Despite extensive research attention that has been paid to second language (SL) or foreign language (FL) learners’ argumentative writing, most research has focused on the structural features characteristic of such writers. There have not been many systematic attempts to identify the quality of argument features SL or FL writers rely on, and how they contribute to the overall writing qualities. This study was designed to examine the relationship between the Toulmin elements, widely used measures of content qualities in arguments which include claims, data, warrants, rebuttals, qualifiers, and backings, and the overall qualities of advanced Korean high school EFL learners’ argumentative writing. Each of the thirty three participants’ argumentative writing was analyzed, applying the Toulmin model, and the results demonstrate that their overall argument qualities were closely related to the uses of the fundamental Toulmin elements, especially data and predicted best by the degree to which each claim was supported with relevant and sufficient data. These findings shed light on the need for instruction on the use of Toulmin elements in enhancing the overall quality of Korean EFL learners’ argumentative writing.
The present study aimed at exploring the differences in EFL learners’ writing performance in two writing modes (direct and translated writing) in two writing genres (argumentation and narration) depending upon their L2 writing proficiency. For this study, 46 college freshmen (43.5% of high level and 56.5% of low level) performed four writing tasks individually. The results of the study are as follows: 1) their writing performance in the direct mode was significantly better regardless of genre and L2 writing proficiency, although there were substantial differences between the two genres in the degree of significance; 2) their writing performance in argumentative prose was significantly better only in the direct mode; and 3) only for low-level learners in the direct mode, there were significant differences in their performance in the writing genre, favoring argumentation. Theoretical and pedagogical relevance of the findings is addressed.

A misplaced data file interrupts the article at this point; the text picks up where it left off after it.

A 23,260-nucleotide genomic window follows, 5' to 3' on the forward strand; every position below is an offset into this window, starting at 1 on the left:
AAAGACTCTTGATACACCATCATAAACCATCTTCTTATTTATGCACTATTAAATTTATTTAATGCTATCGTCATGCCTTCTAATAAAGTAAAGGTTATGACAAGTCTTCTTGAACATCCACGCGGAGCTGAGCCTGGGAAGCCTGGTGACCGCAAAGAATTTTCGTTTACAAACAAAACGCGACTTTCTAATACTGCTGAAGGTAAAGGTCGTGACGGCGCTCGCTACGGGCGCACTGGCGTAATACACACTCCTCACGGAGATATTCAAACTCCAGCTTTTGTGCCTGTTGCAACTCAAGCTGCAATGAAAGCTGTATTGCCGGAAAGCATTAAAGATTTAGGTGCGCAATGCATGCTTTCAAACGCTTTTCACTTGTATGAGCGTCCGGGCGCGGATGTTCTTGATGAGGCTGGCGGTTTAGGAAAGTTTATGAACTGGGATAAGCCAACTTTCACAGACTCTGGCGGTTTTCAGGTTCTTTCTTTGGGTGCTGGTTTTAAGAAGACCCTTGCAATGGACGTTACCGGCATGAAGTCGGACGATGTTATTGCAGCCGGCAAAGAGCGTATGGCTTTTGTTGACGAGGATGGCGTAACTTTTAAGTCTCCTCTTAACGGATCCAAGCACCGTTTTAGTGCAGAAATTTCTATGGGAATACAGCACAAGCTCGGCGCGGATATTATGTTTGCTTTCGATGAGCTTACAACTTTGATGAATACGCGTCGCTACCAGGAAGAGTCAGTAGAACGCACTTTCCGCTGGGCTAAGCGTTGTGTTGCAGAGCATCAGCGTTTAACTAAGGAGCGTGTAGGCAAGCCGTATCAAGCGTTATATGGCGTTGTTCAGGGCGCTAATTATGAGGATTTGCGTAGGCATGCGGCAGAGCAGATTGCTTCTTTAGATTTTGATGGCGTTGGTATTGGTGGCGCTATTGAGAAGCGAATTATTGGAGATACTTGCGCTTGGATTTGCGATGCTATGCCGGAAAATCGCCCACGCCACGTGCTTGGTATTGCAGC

중등 영어 교사의 직무만족도
중등 영어 교사의 직무만족도
박에스더(Park Esther),이진화(Lee Jin Hwa)
ENGLISH TEACHING Vol.72 No.2/ 2017
145-166 (22 pages)
사회과학>교육학
초록보기
Teachers’ job satisfaction is a crucial factor to determine the quality of education in that it affects their dedication and participation. While teachers’ job satisfaction in general has been widely investigated, subject-related job satisfaction has been sparsely explored. Thus, this study investiaged both general and subject-related job satisfaction and compared them. A total of 117 secondary English teachers in Seoul participated in a survey which measures job satisfaction in terms of seven factors: relationship with people, job duties, work environments, opportunities for professional development, compensations, administration systems, and recognitions. Overall, the participants showed a modest level of satisfaction in both general and subjet-related jobs. Yet, subject-related job satisfaction was higher than general job satisfaction. They were particularly satisfied with their relationship with students and teachers. They also showed high satisfaction with recognition they receive as a teacher as well as an English teacher. In contrast, they were dissatisfied with compensations and workloads in general, and the number of students in charge and administrative support in teaching English. Finally, their job satisfaction was affected by gender, school type, position, and marriage. Based on the results, suggestions to enhance secondary English teachers’ job satisfaction were made.
Effects of primary English education using children’s literature have been extensively examined by many researchers in Korea during the past about two decades. This study aims to delineate the research domain by employing a meta-analysis of 31 primary studies that have been published in Korean refereed journals by February 2017. From the primary studies, 41 effects sizes were calculated based on the contrast of the means of two groups and 152 pre-to-post effect sizes based on the contrast of pretest and posttest scores. The results indicate that primary English education using children’s literature had overall a medium-sized effect (g = .60), with its effect being greater in the affective domain (g = .93) than in the cognitive domain (g = .37). More specifically, it was found that introducing children’s literature in the elementary English classrooms would bring about positive learning effects in the areas of vocabulary and reading and would be effective to develop positive learner interest and attitudes toward English learning. The results and their implications are further discussed.